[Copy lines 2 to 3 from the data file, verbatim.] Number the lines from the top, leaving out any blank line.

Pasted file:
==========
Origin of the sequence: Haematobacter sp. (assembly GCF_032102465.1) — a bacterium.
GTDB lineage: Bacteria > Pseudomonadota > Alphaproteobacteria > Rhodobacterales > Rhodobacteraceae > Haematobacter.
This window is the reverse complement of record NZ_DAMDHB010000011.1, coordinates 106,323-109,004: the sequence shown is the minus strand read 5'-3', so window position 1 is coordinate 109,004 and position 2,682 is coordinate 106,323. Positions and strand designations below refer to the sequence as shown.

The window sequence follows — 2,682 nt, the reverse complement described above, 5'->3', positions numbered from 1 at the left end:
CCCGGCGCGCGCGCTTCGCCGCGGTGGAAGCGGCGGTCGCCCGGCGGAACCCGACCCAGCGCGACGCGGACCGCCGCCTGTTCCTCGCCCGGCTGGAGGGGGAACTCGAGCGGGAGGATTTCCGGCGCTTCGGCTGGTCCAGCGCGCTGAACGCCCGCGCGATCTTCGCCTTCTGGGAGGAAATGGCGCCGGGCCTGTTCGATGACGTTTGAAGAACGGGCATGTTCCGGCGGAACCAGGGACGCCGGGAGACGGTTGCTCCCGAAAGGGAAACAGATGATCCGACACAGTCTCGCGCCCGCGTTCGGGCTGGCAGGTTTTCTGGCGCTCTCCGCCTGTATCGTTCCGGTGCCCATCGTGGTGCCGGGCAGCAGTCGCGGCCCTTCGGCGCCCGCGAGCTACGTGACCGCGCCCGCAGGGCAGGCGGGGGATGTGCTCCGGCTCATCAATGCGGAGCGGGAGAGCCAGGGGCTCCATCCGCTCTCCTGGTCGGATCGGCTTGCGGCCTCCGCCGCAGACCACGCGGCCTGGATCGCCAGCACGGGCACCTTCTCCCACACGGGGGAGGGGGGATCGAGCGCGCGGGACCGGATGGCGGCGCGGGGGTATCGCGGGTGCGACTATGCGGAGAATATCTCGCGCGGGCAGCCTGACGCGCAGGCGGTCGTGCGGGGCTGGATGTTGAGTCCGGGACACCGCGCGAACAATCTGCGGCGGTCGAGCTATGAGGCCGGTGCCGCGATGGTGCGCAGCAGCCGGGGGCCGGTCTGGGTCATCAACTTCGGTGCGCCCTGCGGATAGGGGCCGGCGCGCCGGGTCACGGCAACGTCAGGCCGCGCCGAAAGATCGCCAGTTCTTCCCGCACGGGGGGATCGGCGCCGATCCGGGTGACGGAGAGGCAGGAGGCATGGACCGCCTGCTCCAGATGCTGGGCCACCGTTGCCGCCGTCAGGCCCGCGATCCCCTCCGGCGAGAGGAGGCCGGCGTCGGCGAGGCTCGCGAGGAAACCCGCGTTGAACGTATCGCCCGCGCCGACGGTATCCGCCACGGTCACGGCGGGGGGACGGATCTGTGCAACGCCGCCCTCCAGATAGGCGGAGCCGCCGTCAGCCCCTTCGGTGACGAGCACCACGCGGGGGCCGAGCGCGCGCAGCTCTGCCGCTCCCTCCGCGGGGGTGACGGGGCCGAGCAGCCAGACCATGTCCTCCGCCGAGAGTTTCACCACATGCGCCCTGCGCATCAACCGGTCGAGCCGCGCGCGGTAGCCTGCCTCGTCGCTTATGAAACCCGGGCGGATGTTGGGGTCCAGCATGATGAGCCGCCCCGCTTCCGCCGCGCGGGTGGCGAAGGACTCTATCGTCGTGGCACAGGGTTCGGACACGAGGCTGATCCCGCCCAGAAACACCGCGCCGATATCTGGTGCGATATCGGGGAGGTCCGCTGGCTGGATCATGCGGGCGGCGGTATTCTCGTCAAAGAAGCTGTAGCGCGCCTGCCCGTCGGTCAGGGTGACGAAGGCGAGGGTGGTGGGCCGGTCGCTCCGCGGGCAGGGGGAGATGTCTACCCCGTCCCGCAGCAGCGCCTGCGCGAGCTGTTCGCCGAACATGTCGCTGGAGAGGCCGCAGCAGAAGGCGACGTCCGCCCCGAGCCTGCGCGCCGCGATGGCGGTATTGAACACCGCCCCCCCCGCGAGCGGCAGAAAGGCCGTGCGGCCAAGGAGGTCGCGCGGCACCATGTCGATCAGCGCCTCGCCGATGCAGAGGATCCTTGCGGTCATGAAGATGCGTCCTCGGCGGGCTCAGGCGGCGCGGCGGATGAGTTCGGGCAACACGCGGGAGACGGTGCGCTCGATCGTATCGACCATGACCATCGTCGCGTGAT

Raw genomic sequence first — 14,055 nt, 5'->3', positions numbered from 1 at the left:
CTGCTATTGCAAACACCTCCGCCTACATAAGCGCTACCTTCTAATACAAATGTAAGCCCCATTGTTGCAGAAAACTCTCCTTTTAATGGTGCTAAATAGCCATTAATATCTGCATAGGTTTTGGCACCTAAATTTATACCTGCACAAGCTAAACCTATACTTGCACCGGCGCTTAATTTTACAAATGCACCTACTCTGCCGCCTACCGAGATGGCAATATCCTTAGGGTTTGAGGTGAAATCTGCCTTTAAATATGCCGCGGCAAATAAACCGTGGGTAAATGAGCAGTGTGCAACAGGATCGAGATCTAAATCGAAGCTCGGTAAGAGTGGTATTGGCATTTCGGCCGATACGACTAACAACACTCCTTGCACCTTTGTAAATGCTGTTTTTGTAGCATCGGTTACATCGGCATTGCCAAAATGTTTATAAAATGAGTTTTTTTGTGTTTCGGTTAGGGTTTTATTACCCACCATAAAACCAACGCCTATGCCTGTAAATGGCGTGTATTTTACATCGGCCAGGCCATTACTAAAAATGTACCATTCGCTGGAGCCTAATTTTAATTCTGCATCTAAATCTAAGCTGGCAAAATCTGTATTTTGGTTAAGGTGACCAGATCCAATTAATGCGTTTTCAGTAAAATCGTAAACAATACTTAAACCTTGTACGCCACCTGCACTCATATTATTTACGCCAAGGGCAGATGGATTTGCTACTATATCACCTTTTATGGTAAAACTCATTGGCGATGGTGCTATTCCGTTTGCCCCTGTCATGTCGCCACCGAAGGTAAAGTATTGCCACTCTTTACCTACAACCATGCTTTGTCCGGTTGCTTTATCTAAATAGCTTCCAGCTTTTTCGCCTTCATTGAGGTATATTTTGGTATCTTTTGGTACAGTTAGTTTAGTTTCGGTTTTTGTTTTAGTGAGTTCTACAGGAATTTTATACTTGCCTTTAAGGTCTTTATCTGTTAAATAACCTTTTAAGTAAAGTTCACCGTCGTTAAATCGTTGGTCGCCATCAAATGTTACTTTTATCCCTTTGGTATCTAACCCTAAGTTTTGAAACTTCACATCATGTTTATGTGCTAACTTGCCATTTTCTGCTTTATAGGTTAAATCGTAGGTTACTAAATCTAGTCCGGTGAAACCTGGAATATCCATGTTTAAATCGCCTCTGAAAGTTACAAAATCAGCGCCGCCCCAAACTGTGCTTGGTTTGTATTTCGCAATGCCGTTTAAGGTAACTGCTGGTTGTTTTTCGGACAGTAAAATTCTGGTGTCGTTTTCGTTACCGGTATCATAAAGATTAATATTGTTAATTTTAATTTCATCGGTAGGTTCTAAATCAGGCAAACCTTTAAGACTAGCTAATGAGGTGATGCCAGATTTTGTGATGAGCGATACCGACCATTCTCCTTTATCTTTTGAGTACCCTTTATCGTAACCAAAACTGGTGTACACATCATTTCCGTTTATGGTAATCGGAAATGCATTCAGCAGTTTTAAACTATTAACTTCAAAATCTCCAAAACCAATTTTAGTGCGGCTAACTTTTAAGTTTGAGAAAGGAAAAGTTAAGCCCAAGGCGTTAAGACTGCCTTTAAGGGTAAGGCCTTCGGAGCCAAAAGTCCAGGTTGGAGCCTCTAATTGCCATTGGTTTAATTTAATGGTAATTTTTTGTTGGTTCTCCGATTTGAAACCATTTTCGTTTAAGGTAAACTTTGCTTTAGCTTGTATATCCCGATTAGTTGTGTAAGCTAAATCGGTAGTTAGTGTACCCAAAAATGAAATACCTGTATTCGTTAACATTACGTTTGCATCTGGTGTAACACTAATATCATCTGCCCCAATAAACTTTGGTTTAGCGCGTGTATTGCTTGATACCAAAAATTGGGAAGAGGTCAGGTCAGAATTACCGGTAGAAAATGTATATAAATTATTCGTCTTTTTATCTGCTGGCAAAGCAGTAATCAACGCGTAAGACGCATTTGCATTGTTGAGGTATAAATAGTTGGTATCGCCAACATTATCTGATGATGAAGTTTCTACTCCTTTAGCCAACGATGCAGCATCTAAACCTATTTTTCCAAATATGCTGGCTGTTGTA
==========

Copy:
GTDB lineage: Bacteria > Pseudomonadota > Alphaproteobacteria > Rhodobacterales > Rhodobacteraceae > Haematobacter.
This window is the reverse complement of record NZ_DAMDHB010000011.1, coordinates 106,323-109,004: the sequence shown is the minus strand read 5'-3', so window position 1 is coordinate 109,004 and position 2,682 is coordinate 106,323. Positions and strand designations below refer to the sequence as shown.